And even IF they have a P2 program, it is clear that Pakistan has that, as well as an actual stockpile of weapons, yet no one is talking of a nuclear attack on Pakistan. What is needed is an entirely fresh approach on the issue of nuclear energy production, and nuclear weapons in the twenty first century. The model of the US as unilaterally determining what is, and is not, allowable under threat of using nuclear weapons, is not an option that can be on the table, or one that serves any purpose other than enabling a US dictatorship.

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  49. God says:

    The US and that ‘other’ axis
    By Jephraim P Gundzik
    Beijing’s increasingly close ties with Moscow and Tehran will thwart Washington’s foreign policy goal of expanding US security footholds in the Middle East, Central Asia and Asia.
    However, the primacy of economic stability will most likely prevent a proxy-style military confrontation, in Iran or North Korea, between China and the US.
    Iran-Russia-China axis seeks to limit US power;
    Chinese nuclear scientists visit Pakistan military
    ran has expanded relations with China and Russia to limit the role of Washington in Middle Eastern affairs, reports the Cairo Al-Ahram newspaper. Iran has relied on China and North Korea to develop strategic missile capabilities to confront Israel and rebuild its power, both in conventional and nuclear arms. Iran President Khatami’s recent visit to Moscow, where he signed new economic and defense agreements, represents a reaction to the United States’ efforts to isolate to contain and isolate Iran. Russia is striving to restore its influence exercised before the fall of the Soviet Union, the paper adds, “particularly after Washington did not hesitate to accept Eastern Europe into NATO’ If we add this to the emerging Chinese giant, we will find that global transformations in the next few years will not give unipolar powers [US] much chance to enjoy its hegemony over world resources.”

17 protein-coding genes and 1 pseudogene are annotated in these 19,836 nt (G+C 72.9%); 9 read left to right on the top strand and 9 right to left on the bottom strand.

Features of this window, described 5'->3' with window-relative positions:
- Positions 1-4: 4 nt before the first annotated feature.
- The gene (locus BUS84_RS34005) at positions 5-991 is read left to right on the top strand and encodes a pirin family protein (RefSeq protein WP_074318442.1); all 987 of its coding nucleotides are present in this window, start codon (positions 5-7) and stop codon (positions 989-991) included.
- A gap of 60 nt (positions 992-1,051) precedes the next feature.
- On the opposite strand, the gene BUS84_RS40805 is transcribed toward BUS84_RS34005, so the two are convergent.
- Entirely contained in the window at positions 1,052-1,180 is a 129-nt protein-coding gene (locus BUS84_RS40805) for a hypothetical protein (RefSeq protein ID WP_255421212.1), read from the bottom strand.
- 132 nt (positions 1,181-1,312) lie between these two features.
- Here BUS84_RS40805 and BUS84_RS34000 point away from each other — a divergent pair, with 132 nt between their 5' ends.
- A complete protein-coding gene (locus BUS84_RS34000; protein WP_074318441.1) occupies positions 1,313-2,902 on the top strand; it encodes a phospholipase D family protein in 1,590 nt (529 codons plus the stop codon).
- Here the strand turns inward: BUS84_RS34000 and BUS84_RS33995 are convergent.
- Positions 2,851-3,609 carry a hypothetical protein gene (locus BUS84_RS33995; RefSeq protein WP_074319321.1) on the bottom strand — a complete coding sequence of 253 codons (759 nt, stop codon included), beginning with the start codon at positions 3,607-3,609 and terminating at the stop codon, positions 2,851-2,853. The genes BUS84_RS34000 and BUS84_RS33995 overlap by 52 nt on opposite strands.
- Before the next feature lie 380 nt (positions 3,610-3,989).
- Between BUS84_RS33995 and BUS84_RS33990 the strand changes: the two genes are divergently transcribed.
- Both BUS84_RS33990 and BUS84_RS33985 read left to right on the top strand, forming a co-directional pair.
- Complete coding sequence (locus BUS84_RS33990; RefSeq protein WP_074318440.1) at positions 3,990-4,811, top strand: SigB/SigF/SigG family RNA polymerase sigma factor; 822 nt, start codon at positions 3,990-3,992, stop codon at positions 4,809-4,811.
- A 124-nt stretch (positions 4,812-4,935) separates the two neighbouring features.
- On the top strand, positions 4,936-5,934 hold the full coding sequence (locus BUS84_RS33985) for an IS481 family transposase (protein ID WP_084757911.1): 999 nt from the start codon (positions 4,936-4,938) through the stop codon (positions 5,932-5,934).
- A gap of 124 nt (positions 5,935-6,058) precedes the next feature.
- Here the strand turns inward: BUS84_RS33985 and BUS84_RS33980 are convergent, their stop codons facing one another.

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  50. 0701 says:

    Linda is right. Now, if we could just get the general public to understand the subversive role of the right wing corporate media.

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  51. steambomb says:

    But that’s if we don’t bomb Iran, don’t create an axis of oil states allied with Russia and China against America, and don’t somehow disrupt oil flow from Venezuela.
    Hasn’t this Bush Administration allready created this alliance between Russia, China and Iran? I dare to say that they have. The Cold War is still on and there is a new playa’